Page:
6. Cross-border provision of crypto-asset services: some Member States questioned the proposed MiCA provisions on cross-border provision of services by authorised crypto-asset service providers, and suggested further alignment between the MiFID and MiCA regimes in that aspect. The Presidency sought views of all delegations whether such alignment would be appropriate.
  7. Obligations for crypto-asset service providers: a number of comments provided on the MiCA proposal to date by Member States included suggestions for more clarity and alignment with other pieces of European legislation and international standards, notably MiFID II, PSD II and FATF, as well as to provide additional information on reporting requirements. The Presidency therefore asked for further opinions as to whether it would be appropriate to set out in Level 2 more detail of what is expected of crypto-asset service providers.
  8. Off-chain transactions: some Member States noted that the proposed obligation for an operator of a trading platform in crypto-assets to have their client’s transactions immediately settled on the respective DLT system would prevent any kind of off-chain settlement of transactions, which would be contrary to current market practice (“cold wallets”). The Presidency asked for Member States’ views whether MiCA should allow operators of a trading platform in crypto-assets to execute customers’ transactions off-chain, and whether it should require the accounts to be operated by trading platforms for crypto-assets to be regularly aligned with the holding of crypto-asset according to the distributed ledger.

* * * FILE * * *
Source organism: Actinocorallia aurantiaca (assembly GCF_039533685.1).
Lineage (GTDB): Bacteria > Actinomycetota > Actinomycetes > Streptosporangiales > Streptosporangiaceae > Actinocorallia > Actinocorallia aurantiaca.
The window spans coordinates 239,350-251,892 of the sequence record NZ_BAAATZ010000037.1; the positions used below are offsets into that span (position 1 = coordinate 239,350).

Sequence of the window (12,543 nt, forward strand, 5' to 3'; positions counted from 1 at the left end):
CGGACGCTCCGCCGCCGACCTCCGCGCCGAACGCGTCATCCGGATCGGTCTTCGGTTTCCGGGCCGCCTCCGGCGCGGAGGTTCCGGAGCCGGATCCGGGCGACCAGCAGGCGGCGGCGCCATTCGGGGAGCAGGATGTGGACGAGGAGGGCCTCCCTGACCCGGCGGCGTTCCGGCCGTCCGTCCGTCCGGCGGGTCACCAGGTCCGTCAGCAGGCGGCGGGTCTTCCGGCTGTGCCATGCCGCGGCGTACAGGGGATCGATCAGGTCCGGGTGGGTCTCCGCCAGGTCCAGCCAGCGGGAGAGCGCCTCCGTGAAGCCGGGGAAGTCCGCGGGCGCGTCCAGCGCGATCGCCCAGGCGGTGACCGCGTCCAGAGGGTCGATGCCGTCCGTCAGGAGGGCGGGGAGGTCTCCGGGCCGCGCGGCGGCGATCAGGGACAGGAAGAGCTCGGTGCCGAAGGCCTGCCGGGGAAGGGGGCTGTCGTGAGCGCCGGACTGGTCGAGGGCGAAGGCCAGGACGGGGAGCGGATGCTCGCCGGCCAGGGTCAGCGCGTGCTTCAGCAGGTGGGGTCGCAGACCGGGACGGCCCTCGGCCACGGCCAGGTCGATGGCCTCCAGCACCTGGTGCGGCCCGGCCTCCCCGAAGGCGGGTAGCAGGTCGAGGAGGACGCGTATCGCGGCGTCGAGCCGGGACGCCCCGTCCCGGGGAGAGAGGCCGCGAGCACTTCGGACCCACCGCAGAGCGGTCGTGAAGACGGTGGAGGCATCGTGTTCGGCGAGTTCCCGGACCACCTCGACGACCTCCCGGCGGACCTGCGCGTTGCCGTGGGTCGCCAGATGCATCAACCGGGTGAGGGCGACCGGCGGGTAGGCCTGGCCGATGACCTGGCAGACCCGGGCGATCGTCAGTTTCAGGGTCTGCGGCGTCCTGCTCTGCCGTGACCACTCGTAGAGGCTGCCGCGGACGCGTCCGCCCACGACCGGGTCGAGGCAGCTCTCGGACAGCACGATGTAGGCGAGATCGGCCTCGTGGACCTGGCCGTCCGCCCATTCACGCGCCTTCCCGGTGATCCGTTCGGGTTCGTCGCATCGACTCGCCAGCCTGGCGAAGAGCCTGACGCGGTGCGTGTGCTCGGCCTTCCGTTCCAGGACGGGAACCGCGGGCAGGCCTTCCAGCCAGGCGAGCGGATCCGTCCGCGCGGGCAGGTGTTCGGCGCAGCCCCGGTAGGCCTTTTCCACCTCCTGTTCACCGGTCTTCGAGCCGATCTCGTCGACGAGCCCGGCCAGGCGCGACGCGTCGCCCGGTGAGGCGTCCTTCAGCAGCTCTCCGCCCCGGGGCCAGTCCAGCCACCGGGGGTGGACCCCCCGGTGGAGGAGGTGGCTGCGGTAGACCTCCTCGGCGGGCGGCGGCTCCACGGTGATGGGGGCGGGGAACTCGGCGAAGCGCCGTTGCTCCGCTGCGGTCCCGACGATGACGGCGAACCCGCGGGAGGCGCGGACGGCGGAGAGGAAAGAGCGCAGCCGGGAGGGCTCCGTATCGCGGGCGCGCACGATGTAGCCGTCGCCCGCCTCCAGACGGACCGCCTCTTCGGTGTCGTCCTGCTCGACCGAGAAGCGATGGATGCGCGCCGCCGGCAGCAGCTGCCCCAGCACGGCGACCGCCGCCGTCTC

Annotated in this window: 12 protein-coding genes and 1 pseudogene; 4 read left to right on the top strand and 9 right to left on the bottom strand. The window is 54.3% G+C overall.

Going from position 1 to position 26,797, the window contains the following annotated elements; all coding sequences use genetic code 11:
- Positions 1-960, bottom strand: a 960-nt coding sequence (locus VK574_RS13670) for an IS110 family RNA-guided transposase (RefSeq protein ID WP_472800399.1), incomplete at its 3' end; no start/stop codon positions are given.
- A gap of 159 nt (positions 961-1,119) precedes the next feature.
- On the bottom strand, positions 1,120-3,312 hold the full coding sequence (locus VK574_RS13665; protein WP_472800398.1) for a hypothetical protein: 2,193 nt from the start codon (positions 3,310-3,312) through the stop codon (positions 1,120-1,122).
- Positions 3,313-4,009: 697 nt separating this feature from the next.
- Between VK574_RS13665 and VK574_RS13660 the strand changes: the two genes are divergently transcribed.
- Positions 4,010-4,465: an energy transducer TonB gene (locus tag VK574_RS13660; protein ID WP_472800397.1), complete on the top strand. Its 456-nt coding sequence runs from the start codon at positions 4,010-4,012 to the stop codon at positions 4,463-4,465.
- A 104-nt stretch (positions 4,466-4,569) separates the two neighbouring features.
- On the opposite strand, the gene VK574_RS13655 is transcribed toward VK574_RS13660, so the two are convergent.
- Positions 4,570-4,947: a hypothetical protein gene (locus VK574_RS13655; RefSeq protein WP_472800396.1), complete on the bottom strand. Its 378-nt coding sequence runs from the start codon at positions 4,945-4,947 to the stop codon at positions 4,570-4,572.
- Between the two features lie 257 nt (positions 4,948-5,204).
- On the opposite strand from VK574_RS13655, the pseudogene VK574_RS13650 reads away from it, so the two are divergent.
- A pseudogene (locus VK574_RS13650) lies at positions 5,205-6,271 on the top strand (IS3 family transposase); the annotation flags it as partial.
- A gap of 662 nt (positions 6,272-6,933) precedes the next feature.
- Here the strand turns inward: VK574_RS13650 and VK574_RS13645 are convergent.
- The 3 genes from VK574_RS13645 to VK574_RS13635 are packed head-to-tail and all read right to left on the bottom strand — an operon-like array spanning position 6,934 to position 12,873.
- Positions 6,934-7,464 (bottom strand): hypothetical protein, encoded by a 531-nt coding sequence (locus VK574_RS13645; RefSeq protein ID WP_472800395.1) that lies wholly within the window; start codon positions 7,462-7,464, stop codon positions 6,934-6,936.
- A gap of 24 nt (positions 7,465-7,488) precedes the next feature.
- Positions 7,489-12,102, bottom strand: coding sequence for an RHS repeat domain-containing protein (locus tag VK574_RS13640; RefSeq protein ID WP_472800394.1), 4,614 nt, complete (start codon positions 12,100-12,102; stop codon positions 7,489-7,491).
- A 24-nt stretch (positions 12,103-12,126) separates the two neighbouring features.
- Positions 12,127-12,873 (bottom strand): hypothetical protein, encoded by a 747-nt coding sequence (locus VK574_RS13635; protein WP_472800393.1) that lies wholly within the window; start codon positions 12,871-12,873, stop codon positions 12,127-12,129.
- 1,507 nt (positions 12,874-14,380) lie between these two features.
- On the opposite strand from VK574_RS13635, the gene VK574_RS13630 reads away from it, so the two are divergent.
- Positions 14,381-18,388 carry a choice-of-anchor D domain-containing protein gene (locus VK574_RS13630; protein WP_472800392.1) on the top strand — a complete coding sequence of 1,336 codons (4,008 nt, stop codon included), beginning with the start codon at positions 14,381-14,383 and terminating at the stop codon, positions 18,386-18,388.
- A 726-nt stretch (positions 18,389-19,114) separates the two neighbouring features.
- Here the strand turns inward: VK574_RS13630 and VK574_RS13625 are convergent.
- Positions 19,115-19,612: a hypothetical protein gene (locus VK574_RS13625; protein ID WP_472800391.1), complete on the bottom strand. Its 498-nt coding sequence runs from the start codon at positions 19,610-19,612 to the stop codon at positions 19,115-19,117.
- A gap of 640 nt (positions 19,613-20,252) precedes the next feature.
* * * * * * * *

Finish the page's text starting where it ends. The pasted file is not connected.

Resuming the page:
1. Alignment with MiFID II: noting that potential risks stemming from provision of services in crypto-assets can be at least as high as those with regards to financial instruments, some Member States suggested that the relevant MiCA provisions should be brought even more into line with the MiFID II The Presidency sought views from all delegations as to whether they agree with the Commission’s approach or whether more alignment with MiFID II should be considered in the context of regulating provision of services in crypto-assets.
  2. Prevention of market abuse involving crypto-assets: in their initial comments on the MiCA proposal some Member States noted that the proposed provisions on market abuse for crypto-assets were less comprehensive that the regime for financial instruments as set out by Market Abuse Regulation (MAR), others questioned whether formulating specific requirements is a suitable approach at all. The Presidency sought further views whether the proposed market abuse regime for crypto-assets should be further strengthened, and if so, by which measures (Level 1 / Level 2 provisions).

On the European Parliament’s side, the legislative review is in its preparatory phase. The rapporteur who will be leading the work of the Economic and Monetary Affairs (ECON) committee on the MiCA proposal has recently been appointed, together with a group of shadow rapporteurs from other political groups. That said, the leading lawmaker role has been allocated to Stefan Berger (EPP / Germany), he will be supported by Ondřej Kovařík (Renew / Czech Republic), Antonio Maria Rinaldi (ID / Italy) and Patryk Jaki (ECR / Poland). The ECON committee is yet to present its indicative timeframe for the MiCA review.

If you would like to discuss any aspects of the MiCA legislative review please do not hesitate to get in touch: